IHS says that in 2025, the world will be sold the first batch of self-driving vehicles. These vehicles, coming straight out of a sci-fi movie, are certainly thrilling news. Imagine just appointing your destination and taking a nap or sightsee while your car drives itself. Then there are those internet services in your vehicle. Connected car technologies and existing collision artificial intelligence in new vehicle will ensure minimal accidents in the vehicle.

Your self-driving car will certainly have a camera.

Let’s go to your appliances. In the near future, many appliances will be in touchscreen. You could also respond to correspondences online using these appliances. It will also be self-regulating as per your settings. When you get a new appliance from the same brand, cloud technology will enable your settings yet again on the new appliance without any hassle.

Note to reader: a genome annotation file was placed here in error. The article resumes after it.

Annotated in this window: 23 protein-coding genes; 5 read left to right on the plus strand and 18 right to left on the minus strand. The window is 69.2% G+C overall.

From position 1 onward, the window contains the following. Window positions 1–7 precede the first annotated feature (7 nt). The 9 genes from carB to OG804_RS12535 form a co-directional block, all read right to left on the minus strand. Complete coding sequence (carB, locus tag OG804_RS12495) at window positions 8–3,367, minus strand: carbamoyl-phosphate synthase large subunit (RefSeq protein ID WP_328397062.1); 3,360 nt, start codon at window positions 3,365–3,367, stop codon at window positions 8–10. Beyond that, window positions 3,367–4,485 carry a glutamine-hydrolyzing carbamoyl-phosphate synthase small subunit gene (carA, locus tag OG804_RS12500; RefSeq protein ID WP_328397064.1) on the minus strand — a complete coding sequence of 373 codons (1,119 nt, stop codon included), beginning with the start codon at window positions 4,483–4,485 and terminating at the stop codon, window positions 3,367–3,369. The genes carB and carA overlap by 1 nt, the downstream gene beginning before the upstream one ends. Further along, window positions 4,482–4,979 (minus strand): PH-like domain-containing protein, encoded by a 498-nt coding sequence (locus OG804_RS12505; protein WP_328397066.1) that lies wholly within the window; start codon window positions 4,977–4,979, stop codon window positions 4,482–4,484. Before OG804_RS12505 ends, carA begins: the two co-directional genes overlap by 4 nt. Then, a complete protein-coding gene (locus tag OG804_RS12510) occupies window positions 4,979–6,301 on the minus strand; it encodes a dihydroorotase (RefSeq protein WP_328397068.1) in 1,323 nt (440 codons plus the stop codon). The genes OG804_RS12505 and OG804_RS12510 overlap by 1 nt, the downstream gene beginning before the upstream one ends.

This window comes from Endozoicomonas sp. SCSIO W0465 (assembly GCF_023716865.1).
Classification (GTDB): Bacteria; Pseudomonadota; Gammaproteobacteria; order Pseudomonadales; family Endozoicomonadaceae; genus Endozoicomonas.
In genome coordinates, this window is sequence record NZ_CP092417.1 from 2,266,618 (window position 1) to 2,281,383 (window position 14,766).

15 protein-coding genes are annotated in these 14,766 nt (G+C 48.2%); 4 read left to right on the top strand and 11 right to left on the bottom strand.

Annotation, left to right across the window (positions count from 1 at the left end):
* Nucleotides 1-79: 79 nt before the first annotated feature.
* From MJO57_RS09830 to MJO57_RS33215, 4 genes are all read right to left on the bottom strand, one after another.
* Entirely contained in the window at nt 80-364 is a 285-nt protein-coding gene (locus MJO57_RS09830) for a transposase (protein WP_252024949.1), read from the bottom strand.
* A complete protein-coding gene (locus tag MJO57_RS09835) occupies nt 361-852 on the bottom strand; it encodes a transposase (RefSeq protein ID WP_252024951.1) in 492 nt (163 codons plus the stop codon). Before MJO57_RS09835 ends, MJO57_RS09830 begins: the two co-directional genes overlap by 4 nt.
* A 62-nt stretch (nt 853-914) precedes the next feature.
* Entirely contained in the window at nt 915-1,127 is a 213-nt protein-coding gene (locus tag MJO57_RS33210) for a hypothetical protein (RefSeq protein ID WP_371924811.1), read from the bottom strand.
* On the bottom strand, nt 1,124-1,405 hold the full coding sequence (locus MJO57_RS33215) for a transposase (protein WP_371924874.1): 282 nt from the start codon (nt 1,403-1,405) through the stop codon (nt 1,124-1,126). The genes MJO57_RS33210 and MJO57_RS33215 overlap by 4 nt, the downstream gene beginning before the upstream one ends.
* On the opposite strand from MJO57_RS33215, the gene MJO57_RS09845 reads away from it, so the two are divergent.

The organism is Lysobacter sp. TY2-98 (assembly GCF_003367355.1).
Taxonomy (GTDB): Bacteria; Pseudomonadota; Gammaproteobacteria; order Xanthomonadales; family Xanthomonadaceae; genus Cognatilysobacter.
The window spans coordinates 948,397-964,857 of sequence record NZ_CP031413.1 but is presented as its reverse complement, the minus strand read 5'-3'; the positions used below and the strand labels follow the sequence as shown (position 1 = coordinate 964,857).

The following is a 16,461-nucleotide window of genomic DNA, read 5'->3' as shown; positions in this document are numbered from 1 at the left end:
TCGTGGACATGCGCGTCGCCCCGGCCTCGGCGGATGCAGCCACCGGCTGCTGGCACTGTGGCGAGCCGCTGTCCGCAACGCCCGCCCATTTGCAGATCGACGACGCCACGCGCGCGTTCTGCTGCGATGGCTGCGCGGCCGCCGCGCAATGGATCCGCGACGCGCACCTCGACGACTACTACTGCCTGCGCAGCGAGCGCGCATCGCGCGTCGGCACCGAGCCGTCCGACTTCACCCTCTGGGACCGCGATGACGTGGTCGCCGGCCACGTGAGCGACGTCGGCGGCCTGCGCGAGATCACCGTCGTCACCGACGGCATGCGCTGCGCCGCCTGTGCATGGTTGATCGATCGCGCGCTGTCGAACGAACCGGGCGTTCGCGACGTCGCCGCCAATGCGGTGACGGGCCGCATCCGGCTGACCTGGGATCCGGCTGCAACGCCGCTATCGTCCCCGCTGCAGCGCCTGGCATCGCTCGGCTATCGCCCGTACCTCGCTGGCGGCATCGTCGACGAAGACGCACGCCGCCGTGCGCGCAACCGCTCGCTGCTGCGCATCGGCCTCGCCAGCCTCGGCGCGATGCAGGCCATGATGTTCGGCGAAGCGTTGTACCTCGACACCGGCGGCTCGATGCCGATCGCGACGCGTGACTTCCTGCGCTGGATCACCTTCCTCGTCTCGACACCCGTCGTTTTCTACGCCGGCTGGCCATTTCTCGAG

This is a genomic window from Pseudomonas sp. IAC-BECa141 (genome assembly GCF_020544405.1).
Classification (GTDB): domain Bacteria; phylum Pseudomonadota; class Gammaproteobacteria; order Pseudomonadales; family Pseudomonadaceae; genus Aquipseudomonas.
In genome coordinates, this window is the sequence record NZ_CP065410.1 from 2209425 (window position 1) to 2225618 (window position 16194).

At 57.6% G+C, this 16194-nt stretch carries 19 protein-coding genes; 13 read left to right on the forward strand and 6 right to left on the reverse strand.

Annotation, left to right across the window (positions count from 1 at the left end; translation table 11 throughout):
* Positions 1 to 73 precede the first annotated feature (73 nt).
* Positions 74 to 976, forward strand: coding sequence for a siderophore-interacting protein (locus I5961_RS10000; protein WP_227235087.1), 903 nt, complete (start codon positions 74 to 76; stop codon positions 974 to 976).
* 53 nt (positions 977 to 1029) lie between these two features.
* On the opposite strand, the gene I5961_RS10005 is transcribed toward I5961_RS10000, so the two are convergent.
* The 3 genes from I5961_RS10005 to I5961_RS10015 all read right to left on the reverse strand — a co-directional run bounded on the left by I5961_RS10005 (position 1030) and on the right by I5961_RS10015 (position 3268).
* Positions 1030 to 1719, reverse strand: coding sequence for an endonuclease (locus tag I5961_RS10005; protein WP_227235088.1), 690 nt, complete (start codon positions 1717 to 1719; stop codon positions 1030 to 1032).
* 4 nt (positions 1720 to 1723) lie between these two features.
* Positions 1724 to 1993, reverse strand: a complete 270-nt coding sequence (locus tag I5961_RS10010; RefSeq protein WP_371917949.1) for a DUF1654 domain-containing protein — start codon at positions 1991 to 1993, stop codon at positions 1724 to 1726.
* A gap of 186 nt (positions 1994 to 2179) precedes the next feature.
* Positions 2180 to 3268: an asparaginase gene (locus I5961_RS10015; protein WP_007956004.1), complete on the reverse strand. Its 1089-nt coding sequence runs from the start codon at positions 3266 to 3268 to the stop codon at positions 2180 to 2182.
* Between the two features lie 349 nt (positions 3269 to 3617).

Again, your appliances will have their own cameras to identify you.

Today, we have iPads, iPhones, smartphones, laptops, anything with cameras and an internet connection. TV sets even have cameras and internet connection for better viewing. It feels good that all your home comforts could think for you to give you what you want to watch without having to bat an eyelash.

Well, the companies already know you and your preferences. Well, they know because you told them. They also know about your credit card spending, about the place you live, your looks, and your probable criminal record, if any. They even know you spent your honeymoon last night or drank out with your guy or girl friends during the weekend. You know, Facebook.